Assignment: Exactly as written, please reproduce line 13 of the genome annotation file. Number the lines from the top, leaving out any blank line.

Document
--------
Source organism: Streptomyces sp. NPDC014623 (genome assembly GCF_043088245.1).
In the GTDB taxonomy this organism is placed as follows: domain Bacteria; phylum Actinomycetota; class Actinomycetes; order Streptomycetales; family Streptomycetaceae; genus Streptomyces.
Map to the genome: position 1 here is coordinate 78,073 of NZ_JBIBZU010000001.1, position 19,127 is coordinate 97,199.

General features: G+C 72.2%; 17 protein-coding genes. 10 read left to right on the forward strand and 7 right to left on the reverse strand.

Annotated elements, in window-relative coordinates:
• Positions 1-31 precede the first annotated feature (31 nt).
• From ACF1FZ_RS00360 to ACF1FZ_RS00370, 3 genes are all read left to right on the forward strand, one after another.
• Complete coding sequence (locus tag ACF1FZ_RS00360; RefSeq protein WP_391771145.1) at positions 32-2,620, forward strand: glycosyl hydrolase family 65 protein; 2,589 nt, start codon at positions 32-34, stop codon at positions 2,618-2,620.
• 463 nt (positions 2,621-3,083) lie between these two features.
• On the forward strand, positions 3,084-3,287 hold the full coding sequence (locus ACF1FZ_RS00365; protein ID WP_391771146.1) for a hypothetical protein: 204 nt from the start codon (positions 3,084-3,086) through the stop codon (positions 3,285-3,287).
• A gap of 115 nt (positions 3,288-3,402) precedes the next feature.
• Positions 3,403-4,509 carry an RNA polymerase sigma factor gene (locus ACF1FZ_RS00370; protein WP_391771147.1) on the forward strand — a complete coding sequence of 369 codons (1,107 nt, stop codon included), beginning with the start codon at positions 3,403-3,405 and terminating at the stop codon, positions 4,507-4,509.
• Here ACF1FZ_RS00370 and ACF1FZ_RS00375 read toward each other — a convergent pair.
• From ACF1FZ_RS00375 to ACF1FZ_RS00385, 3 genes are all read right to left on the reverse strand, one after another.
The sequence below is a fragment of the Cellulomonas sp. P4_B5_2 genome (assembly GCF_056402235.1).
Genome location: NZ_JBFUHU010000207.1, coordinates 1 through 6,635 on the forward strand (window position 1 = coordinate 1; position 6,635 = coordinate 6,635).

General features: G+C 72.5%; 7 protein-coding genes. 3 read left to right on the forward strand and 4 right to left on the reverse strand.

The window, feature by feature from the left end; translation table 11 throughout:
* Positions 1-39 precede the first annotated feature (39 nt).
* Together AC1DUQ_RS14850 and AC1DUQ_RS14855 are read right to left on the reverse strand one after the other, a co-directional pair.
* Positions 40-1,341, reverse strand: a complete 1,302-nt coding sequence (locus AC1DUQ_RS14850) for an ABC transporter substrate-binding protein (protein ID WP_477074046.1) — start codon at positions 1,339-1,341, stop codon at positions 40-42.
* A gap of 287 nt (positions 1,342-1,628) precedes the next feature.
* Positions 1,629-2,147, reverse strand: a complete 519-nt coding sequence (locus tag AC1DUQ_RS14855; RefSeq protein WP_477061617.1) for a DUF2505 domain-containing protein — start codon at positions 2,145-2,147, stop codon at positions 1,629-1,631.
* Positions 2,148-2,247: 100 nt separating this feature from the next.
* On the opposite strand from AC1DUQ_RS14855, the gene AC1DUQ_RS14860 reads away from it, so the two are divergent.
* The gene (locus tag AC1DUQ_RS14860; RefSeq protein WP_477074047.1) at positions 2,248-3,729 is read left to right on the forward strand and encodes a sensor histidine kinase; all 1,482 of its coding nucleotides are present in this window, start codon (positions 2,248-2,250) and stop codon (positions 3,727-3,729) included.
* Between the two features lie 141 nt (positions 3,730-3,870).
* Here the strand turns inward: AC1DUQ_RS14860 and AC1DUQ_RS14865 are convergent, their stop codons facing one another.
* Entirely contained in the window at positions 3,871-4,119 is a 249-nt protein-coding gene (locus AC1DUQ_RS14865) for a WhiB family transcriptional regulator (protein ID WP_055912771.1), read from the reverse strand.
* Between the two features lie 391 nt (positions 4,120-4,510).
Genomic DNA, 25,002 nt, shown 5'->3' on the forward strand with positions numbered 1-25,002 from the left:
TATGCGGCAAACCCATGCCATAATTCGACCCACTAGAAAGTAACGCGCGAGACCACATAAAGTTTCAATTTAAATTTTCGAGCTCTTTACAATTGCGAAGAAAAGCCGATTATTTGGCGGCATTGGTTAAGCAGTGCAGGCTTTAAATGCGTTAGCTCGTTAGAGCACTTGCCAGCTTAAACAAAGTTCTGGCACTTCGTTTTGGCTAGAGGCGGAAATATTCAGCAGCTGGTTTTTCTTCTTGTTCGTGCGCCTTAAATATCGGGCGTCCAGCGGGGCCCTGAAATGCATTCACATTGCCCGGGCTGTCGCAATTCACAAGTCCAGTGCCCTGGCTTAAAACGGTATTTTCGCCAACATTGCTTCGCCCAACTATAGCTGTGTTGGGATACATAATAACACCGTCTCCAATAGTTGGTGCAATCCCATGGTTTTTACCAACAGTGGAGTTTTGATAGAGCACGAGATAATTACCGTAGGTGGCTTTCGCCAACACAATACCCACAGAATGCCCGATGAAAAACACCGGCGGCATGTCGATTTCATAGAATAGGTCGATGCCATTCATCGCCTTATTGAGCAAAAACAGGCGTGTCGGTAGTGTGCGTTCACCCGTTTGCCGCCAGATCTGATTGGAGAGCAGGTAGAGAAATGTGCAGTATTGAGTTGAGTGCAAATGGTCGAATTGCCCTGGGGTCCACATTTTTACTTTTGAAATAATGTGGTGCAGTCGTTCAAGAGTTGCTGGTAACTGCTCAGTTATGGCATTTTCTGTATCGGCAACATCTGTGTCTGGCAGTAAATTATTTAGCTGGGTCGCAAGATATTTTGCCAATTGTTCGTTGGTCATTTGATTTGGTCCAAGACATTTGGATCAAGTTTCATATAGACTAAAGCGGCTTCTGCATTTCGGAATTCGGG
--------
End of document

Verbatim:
• Here ACF1FZ_RS00370 and ACF1FZ_RS00375 read toward each other — a convergent pair.